China’s central bank renewed its call for a new global currency and said the International Monetary Fund should manage more of members’ foreign-exchange reserves, triggering a decline in the U.S. dollar.
“To avoid the inherent deficiencies of using sovereign currencies for reserves, there’s a need to create an international reserve currency that’s delinked from sovereign nations,” the People’s Bank of China said in its 2008 review released today. The IMF should expand the functions of its unit of account, Special Drawing Rights, the report said.
The restatement of Governor Zhou Xiaochuan’s proposal in March added to speculation that China will diversify its currency reserves, the world’s largest at more than $1.95 trillion. Chinese investors, the biggest foreign owners of U.S. Treasuries, reduced holdings in April after Premier Wen Jiabao expressed concern about the value of dollar assets….
“It’s extremely unlikely the dollar will be replaced as the reserve currency,” said Glenn Maguire, chief Asia-Pacific economist at Societe Generale SA in Hong Kong. “A currency needs to be internationalized and that requires a fully convertible capital account, which China doesn’t have. The second is that it needs to be adopted.”…
On June 13, Russian Finance Minister Alexei Kudrin reassured investors of the country’s confidence in the greenback by saying it was “still early to speak of other reserve currencies.” Brazilian Finance Minister Guido Mantega said on June 10 the government’s decision to switch some reserves into IMF bonds wasn’t aimed at weakening the dollar.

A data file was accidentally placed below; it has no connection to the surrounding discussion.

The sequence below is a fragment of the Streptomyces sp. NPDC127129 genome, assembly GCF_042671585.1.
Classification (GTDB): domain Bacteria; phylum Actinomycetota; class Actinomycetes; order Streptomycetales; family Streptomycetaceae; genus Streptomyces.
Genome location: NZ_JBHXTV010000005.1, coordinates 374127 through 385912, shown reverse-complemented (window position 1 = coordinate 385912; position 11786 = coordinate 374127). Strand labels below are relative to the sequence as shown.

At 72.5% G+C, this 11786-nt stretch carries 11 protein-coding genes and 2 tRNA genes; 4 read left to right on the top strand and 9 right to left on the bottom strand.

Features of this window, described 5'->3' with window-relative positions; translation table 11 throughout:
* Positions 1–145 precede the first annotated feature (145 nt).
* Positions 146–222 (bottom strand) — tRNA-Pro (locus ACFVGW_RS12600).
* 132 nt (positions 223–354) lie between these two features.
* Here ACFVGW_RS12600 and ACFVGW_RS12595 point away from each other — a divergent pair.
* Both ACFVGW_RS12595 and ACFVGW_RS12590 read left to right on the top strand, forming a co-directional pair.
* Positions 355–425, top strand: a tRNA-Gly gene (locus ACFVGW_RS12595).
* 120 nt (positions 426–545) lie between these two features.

Federal Reserve holdings of Treasuries on behalf of central banks and institutions rose by $68.8 billion, or 3.3 percent, in May, the third most on record, Bloomberg data show.
China has started to pare its holdings, trimming them by $4.4 billion to $763.5 billion in April, the first monthly reduction since February 2008, according to U.S. Treasury Department data. Figures for May have yet to be released.
“There may be signs here of tensions mounting between the PBOC’s economic concerns over China’s holdings of dollars and the Chinese government’s diplomatic reasons for doing so,” Stephen Gallo, head of market analysis at Schneider Foreign Exchange in London, wrote in an e-mail…
IMF First Deputy Managing Director John Lipsky said on June 6 it’s possible to take the “revolutionary” step of making SDRs a reserve currency over time.
SDRs were created by the IMF in 1969 to support the Bretton Woods exchange-rate system that collapsed in 1971. They act as a unit of account rather than a currency. The cash is disbursed in proportion to the money each member nation pays into the fund.
The value of SDRs are based on a basket of currencies, shielding them from swings in a single currency. One SDR is valued at $1.54. China is proposing the basket be broadened. The current weighting is: 44 percent for the dollar, 34 percent for the euro and 11 percent each for the yen and the pound. It doesn’t include the yuan.
The dollar’s dominance of global finance buffeted developing nations last year. Investors abandoned emerging markets after the September bankruptcy of Lehman Brothers Holdings Inc. eliminated demand for all but the safest, most easily traded assets, such as Treasuries and the dollar. A shortage of the U.S. currency forced central banks to pump reserves into their economies.
“The excessive reliance on the credit of several sovereign currencies have added to the extent of risks and crises,” the central bank report said. “A currency with stable value in the long term is required.”
Originally published at Naked Capitalism and reproduced here with the author’s permission.